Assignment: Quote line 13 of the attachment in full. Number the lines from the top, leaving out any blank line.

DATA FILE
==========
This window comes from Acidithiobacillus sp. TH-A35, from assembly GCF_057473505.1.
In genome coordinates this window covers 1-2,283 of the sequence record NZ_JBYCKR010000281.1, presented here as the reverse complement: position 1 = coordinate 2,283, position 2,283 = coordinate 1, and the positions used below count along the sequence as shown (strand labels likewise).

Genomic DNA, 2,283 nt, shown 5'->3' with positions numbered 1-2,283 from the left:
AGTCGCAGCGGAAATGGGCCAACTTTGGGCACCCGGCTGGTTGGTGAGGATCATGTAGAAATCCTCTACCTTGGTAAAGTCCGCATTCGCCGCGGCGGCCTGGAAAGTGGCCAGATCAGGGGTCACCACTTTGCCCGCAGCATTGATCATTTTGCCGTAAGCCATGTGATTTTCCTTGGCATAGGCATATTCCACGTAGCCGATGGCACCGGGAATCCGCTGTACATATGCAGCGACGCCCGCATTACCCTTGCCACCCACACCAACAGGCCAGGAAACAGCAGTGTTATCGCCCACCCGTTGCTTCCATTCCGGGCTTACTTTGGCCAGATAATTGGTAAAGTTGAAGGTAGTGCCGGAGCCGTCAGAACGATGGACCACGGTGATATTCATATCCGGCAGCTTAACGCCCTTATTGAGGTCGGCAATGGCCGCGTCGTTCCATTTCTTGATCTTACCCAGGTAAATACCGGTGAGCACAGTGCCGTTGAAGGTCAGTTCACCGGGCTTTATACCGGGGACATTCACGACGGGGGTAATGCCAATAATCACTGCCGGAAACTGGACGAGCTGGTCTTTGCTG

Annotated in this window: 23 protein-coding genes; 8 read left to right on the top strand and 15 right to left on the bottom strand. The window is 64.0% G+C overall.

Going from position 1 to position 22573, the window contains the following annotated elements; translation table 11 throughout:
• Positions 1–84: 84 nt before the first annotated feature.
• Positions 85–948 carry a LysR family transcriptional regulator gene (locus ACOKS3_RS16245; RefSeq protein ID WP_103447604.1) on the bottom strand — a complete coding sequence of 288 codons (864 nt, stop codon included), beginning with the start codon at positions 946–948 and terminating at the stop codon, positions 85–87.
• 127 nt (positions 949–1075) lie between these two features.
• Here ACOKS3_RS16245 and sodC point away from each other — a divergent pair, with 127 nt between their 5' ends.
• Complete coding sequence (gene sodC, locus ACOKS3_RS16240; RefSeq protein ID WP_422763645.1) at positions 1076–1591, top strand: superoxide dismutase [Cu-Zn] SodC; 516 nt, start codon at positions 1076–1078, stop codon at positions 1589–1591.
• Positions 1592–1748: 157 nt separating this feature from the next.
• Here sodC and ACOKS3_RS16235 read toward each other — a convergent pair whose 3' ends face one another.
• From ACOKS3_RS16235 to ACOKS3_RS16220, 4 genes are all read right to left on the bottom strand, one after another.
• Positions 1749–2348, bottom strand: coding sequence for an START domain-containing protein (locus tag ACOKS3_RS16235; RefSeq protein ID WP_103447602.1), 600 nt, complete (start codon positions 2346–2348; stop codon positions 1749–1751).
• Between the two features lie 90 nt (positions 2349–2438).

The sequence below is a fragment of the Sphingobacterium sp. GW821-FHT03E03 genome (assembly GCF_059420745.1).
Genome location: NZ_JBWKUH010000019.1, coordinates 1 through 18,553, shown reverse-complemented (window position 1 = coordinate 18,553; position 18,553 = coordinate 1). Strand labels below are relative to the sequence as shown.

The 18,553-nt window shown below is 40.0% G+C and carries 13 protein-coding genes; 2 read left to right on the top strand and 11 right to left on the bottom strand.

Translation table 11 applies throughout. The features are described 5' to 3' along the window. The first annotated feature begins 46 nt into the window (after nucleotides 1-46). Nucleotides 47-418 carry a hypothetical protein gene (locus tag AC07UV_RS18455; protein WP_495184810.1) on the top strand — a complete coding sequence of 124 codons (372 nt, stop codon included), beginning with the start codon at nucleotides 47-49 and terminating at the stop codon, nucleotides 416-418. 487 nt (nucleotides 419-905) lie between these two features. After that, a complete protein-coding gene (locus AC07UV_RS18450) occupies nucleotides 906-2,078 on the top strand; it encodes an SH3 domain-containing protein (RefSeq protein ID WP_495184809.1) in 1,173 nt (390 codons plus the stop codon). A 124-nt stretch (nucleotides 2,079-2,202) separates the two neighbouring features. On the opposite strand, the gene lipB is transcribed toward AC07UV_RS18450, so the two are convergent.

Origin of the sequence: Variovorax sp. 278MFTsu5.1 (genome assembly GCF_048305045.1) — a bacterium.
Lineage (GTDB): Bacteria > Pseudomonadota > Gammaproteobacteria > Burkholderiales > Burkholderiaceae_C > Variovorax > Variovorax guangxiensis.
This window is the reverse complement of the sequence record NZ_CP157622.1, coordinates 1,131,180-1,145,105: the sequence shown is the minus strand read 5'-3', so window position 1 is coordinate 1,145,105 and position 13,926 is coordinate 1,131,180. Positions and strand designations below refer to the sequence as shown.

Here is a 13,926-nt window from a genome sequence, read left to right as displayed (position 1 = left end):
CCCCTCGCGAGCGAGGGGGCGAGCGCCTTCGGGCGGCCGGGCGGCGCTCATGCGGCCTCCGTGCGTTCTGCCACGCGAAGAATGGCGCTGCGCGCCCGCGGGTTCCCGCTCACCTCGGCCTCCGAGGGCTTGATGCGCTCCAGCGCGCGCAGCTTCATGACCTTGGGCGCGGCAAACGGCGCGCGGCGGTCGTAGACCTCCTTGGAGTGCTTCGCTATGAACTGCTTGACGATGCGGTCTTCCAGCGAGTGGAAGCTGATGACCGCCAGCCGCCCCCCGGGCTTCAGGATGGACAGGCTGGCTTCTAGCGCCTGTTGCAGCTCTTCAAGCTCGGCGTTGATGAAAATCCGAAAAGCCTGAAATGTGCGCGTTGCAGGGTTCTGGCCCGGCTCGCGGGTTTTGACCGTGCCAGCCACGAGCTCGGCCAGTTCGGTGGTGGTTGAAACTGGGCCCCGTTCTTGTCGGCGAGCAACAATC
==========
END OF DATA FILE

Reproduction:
• Here sodC and ACOKS3_RS16235 read toward each other — a convergent pair whose 3' ends face one another.